Category Archives: Memories – Members only

Family History Resources

1) GENUKI – Fairlight page – not much on there but is a parish map and a transcription of the Kelly 1867 directory entry that may be useful.

2) Sussex Online Parish Clerks – Fairlight page

3) Census Records

1841 – HO107/1106 – browse a transcription here or search it at FreeCEN

1851 – HO107/1635 – search using FreeCEN

1861 – RG09/0559 – search using FreeCEN

1871 – RG10/1027 – search using FreeCEN

1881 – RG11/1201 – search using FamilySearch

1891 – RG12/0758 – search using FreeCEN

4) Parish Records

It appears that the only copy of the parish registers is held at The Keep in Brighton. It is understood that there are no microfiche or film copies of the registers available! Here’s the list of Fairlight Parish documents held at the East Sussex Record Office as recorded by Access to Archives.

Another resource for local and family history is Hastings Museum and Art Gallery in Bohemia Road, Hastings. The local studies room opens every Wednesday and they are very helpful.

5) Hastings & District Family History Society – is not a free to access service but may be worth joining to get access to their records.

6) Memorial Inscriptions

 If you know that your ancestor is buried in the churchyard at St Andrews, Fairlight and you would like a photograph of the gravestone then contact the webmaster who may be prepared to go and take a photo for you.

Recollections from James Barden Aged 92

Summary of James Barden recollections aged 92years born in about 1890 with a little help from Mac (a friend).

The Lucas-Shadwell’s of Fairlight Hall and Estate used to let out the Hall and the Shooting rights out to different people. James remembers a Mr Kirkley a wealthy miner from the north. He was a wonderful man and came down for 3 years with 6 gamekeepers 3 on left and 3 on right of Pett road, including Pannel Lane and Fairlight Wood.

Usually farm workers were paid half a crown a day but when Kirkley employed farm workers for shoots they got 3 shillings a day. When told he was overpaying them he told his critics he would spend his money whatever way he wished.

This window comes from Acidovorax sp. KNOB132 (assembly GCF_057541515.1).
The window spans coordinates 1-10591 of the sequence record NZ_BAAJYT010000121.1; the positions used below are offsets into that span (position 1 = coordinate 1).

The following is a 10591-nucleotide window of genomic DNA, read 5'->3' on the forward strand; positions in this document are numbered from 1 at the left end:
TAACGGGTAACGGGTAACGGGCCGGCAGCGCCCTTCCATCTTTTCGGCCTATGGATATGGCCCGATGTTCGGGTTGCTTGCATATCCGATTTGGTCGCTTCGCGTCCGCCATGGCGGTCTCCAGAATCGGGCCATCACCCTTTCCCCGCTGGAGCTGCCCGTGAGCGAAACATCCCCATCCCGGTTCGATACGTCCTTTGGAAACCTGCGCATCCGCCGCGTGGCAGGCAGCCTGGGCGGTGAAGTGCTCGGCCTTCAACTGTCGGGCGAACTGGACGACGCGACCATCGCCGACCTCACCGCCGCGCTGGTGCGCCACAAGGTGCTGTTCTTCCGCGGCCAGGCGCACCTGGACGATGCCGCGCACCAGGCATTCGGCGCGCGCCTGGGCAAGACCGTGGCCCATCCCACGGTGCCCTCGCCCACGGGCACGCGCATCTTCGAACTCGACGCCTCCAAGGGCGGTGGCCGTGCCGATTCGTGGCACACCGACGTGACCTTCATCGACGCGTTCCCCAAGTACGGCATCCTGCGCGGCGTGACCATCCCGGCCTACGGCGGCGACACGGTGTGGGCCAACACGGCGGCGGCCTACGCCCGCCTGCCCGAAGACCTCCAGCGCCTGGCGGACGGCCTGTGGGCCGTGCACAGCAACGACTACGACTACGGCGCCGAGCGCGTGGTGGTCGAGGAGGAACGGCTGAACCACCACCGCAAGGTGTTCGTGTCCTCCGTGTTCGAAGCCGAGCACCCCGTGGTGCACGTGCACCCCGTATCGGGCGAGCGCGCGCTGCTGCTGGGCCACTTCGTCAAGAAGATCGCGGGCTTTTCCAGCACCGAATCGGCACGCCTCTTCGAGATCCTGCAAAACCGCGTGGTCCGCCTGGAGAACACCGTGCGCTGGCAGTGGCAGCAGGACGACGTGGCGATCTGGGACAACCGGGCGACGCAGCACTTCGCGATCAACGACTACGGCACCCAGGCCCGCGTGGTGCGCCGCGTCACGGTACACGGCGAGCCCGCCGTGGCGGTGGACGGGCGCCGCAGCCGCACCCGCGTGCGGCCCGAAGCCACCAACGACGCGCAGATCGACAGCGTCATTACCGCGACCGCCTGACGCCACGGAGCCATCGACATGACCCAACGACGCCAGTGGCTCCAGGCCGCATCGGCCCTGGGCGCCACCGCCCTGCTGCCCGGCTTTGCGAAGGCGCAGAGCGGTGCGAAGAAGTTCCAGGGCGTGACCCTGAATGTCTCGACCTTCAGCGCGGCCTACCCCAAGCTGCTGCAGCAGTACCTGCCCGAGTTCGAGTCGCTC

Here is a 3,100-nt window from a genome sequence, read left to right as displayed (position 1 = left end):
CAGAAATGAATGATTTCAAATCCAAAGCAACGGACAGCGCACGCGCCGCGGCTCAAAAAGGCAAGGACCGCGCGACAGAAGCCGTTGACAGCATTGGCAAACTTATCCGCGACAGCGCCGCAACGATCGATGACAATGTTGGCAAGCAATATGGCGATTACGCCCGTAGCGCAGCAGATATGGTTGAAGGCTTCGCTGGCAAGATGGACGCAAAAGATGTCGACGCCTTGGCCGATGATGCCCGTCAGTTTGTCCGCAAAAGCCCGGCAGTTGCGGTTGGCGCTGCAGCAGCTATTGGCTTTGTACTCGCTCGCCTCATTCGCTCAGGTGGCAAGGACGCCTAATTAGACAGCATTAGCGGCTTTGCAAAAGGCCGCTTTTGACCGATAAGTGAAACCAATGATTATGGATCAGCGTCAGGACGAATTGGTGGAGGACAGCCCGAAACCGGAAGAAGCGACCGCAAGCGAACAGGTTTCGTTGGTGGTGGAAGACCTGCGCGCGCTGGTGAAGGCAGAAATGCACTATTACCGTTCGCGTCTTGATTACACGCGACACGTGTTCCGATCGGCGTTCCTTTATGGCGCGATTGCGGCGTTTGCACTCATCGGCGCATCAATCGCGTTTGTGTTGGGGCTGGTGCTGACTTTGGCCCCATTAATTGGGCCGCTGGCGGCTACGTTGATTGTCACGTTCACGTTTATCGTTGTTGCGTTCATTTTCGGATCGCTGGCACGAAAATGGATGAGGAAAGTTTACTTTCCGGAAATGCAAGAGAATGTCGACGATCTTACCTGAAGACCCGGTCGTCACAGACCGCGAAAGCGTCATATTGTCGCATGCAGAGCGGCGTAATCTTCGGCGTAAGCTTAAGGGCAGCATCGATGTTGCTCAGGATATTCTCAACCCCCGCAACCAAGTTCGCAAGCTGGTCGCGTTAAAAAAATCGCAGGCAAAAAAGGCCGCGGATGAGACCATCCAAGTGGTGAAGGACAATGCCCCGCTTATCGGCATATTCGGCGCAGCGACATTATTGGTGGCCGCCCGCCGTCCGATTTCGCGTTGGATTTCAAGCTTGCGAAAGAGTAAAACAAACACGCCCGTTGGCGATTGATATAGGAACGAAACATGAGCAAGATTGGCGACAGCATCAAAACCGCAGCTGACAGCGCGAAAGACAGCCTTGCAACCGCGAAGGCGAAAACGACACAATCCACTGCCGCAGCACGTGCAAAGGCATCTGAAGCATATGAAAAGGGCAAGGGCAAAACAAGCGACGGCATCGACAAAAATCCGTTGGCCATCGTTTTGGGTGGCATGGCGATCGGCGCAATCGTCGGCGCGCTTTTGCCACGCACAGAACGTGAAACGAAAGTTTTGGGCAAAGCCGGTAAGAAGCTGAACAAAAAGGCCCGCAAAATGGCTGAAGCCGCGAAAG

Stop boys got 1 shilling a day. Their role was to stop birds coming over at various places and to get them on the wing.

Kirkley apparently couldn’t shoot for his life and didn’t know one end of gun from the other.

One of the Ashburnham boys fell in love and married Kirkley’s daughter.

The Down House previously called Fairlight Cottage built in 1906. Built by Colgate as the Barden bid was unsuccessful. Les Cox wife was a Colgate (relative of Jesse Colegate) and the family may still have the old building records.

Colegate’s lived in Oakhurst while building Down House.

Architect was Mark Lansdell (1855-1935)

The Shadwells became Roman Catholic as they wanted Beatrice to marry a Roman Catholic suitor. She never did marry.

Roman Catholic chapel attached to house. Services were held in the house.

The outside bell which summoned the congregation has long gone.

Chapel then moved up the drive on site of old stable which had one horse and coach house. Shadwells built the chapel. When William Shadwell died his procession, with his coffin on a farm wagon pulled by two horses went up through Pett to Fairlight Church rather than down Chick Hill.

Beatrice Shadwell used to teach at Sunday school but when she fell in love she converted to Roman Catholic.When Beatrice died she left the Down House, coach house and 2 cottages opposite Royal Oak to her great friend Mrs Bevan. She didn’t live at the Down House long before selling to Mr Nowers (?)who incorporated the chapel back into the house.

Staircase is English oak from the Fairlight Estate.

Royal Oak was bought by Beatrice Shadwell’s aunt and made it a temperance inn.

She did however always pay the licensee so it was able to latterly reopen as a public house.

Buses only went to top of chick hill. Chick Hill was just loose beach.

1906 few cars mainly horse and cart.

Barden used a wheel cart and only hired horse and cart when needed, so only worked locally. Barden would hire from Colegate (uncle) at the Two Sawyers. (Jesse Colegate son Albert John 1879m Mary Elizabeth Barden)

Two Sawyers was a pub then was a farm house with blacksmiths on site.

Colgate (relative of builders Colgate) bought Two Sawyers when Fairlight Estate was sold in 1918 (s.b.1917). Colgate would hire out horse and carts etc. from the Two Sawyers.